From Vintage Vinyl News: (http://www.vintagevinylnews.com/2012/02/grammy-wrap-upthe-year-of-adele-alison.html):
ALISON KRAUSS BECOMES MOST AWARDED LIVING ARTIST
.....for Krauss, it was her 28th, making her the most awarded living artist (she passed Quincy Jones who had 27). Only one other artist, the late-Sir George Solti, has won more with 31.
I did not know Solti was dead. How can I keep up with all the alives and deads??
Again, this site may not have their facts straight, maybe Alison is sharing the above honor with Quincy Jones, perhaps the debate will not soon be settled!!!! Either way, this is really a great day for Alison, and I agree with what sophie91 said, why the heck is radio not playing her music???
I'm pretty sure most people are getting their facts from Wikipedia. On the page for the Grammys, it says that Alison's at 28 and until a few hours ago, Alison's Wikipedia page also said the same thing. I wouldn't trust any news articles right now. I've seen numerous sources say it was her 28th and numerous sources saying it was her 27th.
As for radio, it's just that they're probably not really what country radio wants right now. And to be honest, it doesn't bother me. Alison seems like she doesn't really want the fame and like she runs from it at times. I doubt she cares about being played on radio; I might even go far as to say she doesn't really want to be played. Alison's never cared about that. And I don't understand the big deal about being played on the radio, anyway. I'm not trying to be rude, but I'm just genuinely curious as to why radio airplay is so important to some people. It's not like they need recognition or need to prove themselves. They're well-respected in their area and tonight was just more proof that they're not snubbed.
Kind of irrelevant, but I really like how it is now, having a smaller audience of more dedicated fans. Makes them able to book more intimate venues and have Alison be able to do things like sign autographs in NYC after the interview (where the auditorium wasn't even filled) and have there only be 60-70 people in the room. Having a smaller following makes them more accessible (like Jerry giving out meet & greets -- for himself only, not the rest of the band -- to anyone who asks on his message board).
Post by nascarholly on Feb 13, 2012 14:32:41 GMT -5
Allie! Thank you so much for sharing the clip of AKUS winning last night! Four more Grammy awards and Alison will then tie with who it is that currently has the most, may the man rest in peace. I forget his last name.
God bless you and AKUS always!!!
P.S. By the way, I love how this forum looks! Yellow is so much easier to read in a black area!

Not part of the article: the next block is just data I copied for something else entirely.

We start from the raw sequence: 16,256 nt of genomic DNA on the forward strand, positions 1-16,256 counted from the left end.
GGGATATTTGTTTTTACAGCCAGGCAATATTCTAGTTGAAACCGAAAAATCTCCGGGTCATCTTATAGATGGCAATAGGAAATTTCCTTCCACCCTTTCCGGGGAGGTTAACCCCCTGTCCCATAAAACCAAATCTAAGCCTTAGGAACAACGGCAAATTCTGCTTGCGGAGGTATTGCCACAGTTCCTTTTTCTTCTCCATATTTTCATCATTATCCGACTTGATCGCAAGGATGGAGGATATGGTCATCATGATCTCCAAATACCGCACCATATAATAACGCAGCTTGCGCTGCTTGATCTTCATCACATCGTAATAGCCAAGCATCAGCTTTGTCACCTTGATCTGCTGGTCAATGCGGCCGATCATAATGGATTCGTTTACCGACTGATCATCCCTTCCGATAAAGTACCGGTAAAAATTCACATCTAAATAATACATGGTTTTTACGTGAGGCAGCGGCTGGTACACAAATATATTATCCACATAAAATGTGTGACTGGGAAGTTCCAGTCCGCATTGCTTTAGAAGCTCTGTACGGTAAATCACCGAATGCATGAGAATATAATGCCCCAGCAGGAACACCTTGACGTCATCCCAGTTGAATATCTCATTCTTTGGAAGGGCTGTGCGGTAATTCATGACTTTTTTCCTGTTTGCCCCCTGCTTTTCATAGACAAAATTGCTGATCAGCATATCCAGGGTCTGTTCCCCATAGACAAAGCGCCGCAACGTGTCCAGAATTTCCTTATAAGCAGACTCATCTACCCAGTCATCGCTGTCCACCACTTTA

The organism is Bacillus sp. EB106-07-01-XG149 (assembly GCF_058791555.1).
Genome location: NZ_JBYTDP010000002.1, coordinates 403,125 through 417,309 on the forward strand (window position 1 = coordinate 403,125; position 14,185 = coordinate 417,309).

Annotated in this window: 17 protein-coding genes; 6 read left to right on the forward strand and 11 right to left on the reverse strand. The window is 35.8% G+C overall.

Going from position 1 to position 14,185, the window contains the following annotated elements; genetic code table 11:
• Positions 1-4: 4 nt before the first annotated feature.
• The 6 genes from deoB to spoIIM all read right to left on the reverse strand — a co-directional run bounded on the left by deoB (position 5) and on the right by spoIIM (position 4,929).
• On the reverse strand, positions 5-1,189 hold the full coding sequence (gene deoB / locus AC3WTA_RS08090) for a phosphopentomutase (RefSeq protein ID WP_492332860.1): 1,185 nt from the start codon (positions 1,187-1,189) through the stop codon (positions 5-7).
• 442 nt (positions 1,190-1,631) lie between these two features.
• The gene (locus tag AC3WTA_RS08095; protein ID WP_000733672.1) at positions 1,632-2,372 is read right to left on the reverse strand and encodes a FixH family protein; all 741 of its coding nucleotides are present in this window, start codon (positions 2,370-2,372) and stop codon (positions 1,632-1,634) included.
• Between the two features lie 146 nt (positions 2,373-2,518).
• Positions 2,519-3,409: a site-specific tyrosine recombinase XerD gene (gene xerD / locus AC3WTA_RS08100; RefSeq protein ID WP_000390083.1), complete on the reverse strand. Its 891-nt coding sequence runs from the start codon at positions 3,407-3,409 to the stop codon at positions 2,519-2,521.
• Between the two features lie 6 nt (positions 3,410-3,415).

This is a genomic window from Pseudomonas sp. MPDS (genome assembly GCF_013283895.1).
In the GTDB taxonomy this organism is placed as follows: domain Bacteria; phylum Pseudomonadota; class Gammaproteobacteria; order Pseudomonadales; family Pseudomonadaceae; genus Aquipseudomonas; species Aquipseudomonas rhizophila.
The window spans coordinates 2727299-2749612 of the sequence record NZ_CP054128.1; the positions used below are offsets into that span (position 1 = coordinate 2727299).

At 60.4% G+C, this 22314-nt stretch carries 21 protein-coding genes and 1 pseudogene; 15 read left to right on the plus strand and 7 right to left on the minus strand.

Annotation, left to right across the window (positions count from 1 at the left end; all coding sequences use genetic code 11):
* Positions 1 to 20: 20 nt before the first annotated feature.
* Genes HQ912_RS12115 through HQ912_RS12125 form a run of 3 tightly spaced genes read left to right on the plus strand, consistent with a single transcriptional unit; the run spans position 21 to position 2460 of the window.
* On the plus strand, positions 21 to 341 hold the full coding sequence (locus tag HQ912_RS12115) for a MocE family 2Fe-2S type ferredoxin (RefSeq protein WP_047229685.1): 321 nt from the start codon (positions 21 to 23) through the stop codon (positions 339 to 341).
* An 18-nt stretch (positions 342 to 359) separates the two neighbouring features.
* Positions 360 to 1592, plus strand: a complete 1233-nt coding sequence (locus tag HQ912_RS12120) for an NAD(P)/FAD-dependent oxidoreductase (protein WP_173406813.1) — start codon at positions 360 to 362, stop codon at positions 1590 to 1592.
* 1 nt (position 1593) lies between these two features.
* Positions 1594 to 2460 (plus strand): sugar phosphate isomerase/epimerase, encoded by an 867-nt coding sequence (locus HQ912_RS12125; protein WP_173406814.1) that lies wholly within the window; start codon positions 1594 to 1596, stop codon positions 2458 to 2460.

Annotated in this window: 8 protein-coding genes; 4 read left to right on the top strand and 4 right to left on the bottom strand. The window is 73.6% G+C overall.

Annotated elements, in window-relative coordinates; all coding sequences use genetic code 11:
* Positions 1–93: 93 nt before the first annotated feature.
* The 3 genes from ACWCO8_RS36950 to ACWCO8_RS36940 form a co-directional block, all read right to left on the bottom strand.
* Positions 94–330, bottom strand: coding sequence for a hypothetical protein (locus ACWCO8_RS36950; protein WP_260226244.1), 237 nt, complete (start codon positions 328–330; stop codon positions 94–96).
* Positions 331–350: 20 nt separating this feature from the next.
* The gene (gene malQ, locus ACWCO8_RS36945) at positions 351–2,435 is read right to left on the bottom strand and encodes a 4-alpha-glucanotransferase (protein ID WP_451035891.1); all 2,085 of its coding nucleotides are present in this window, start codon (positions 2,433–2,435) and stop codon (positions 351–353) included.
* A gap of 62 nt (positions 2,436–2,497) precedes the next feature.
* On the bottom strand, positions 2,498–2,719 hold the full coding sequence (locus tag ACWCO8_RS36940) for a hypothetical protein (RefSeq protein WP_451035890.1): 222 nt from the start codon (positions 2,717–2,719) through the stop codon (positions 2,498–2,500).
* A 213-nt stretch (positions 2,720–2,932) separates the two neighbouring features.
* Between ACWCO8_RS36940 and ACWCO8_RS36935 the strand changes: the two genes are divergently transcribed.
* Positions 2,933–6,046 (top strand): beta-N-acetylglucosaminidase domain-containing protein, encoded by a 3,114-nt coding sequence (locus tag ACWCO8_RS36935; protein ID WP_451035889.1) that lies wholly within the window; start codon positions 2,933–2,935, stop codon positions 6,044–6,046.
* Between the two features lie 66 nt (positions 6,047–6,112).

If she is, I would like her to post here and identify herself, as we are all very grateful to her for her many rare AKUS videos!!! And if she isn't, she's been invited by me, maybe each of us should msg her on YT and invite her.
Later: I just sent her this msg on YT: "Hey dahliacorona, I would like to invite you (again) to come and be a part of the AKUS chatboard, at www.newfavorite.proboards23.com You have provided us all with great videos of our favorite band and singer, and we are all very grateful and would love to chat with you on a regular basis. I think you would like this chat board, it's very homey and informal and easy. Please check in. And if you're already on there, what is your board name there?
Thanks, hope 2 C U there!!
--Art, moderator on the board ("turbo")"
Maybe some of you could send her an invitation also??
Post by chasingsunshine on Feb 15, 2012 1:36:53 GMT -5
I just laugh at "worst dressed" because really, I know she could care less and no one will even remember this in a week. Anyways, she has 27 Grammys, who cares what she wears to the show, she still wins She could wear overalls and a sweatshirt and still be the best in that line-up. I liked the dress anyway
I don't care, anybody with a few million dollars and an opinion can post their own personal preferences on their own personal best dressed list, and you know what they say about opinions. I loved the dress, it was about the only CLASSY outfit there that evening. I guess class is just not in style anymore. And yes sophie91, no one will ever be able to forget the gun dress, as hard as we may try.
Pretty sure that's all her. Very healthy follicles. Look at her pics from 1987, she had a LOT of hair. I know from some mutual friends that she had extensions from about 2004 to about 2007, but like I said, I hear that's all her now. 'Nuff said......